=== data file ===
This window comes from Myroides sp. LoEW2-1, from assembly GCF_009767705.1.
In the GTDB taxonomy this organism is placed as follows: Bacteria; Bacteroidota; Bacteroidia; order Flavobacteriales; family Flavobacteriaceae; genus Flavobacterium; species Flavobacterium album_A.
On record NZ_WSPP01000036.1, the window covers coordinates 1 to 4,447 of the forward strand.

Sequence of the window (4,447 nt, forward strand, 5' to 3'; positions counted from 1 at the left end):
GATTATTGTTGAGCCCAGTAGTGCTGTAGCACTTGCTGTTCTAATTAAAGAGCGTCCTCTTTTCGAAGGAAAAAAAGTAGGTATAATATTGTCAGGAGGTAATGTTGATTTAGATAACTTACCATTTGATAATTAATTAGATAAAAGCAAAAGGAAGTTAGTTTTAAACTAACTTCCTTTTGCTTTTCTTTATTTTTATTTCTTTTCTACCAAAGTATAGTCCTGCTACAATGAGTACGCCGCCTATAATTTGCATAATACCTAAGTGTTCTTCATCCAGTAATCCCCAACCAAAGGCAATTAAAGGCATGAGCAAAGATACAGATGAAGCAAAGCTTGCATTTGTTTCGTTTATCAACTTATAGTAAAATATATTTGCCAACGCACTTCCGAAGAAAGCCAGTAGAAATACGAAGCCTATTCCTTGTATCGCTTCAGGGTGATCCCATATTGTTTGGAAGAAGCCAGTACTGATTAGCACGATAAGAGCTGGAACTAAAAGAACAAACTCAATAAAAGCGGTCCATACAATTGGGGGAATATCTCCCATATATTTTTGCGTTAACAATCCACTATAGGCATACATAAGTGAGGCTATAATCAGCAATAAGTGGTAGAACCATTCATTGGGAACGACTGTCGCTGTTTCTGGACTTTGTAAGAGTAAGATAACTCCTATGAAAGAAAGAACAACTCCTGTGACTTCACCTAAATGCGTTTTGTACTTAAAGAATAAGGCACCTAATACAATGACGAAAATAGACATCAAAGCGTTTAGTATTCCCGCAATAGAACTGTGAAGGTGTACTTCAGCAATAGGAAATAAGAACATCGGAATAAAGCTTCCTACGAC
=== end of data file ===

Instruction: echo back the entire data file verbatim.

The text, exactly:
This window comes from Myroides sp. LoEW2-1, from assembly GCF_009767705.1.
In the GTDB taxonomy this organism is placed as follows: Bacteria; Bacteroidota; Bacteroidia; order Flavobacteriales; family Flavobacteriaceae; genus Flavobacterium; species Flavobacterium album_A.
On record NZ_WSPP01000036.1, the window covers coordinates 1 to 4,447 of the forward strand.

Sequence of the window (4,447 nt, forward strand, 5' to 3'; positions counted from 1 at the left end):
GATTATTGTTGAGCCCAGTAGTGCTGTAGCACTTGCTGTTCTAATTAAAGAGCGTCCTCTTTTCGAAGGAAAAAAAGTAGGTATAATATTGTCAGGAGGTAATGTTGATTTAGATAACTTACCATTTGATAATTAATTAGATAAAAGCAAAAGGAAGTTAGTTTTAAACTAACTTCCTTTTGCTTTTCTTTATTTTTATTTCTTTTCTACCAAAGTATAGTCCTGCTACAATGAGTACGCCGCCTATAATTTGCATAATACCTAAGTGTTCTTCATCCAGTAATCCCCAACCAAAGGCAATTAAAGGCATGAGCAAAGATACAGATGAAGCAAAGCTTGCATTTGTTTCGTTTATCAACTTATAGTAAAATATATTTGCCAACGCACTTCCGAAGAAAGCCAGTAGAAATACGAAGCCTATTCCTTGTATCGCTTCAGGGTGATCCCATATTGTTTGGAAGAAGCCAGTACTGATTAGCACGATAAGAGCTGGAACTAAAAGAACAAACTCAATAAAAGCGGTCCATACAATTGGGGGAATATCTCCCATATATTTTTGCGTTAACAATCCACTATAGGCATACATAAGTGAGGCTATAATCAGCAATAAGTGGTAGAACCATTCATTGGGAACGACTGTCGCTGTTTCTGGACTTTGTAAGAGTAAGATAACTCCTATGAAAGAAAGAACAACTCCTGTGACTTCACCTAAATGCGTTTTGTACTTAAAGAATAAGGCACCTAATACAATGACGAAAATAGACATCAAAGCGTTTAGTATTCCCGCAATAGAACTGTGAAGGTGTACTTCAGCAATAGGAAATAAGAACATCGGAATAAAGCTTCCTACGAC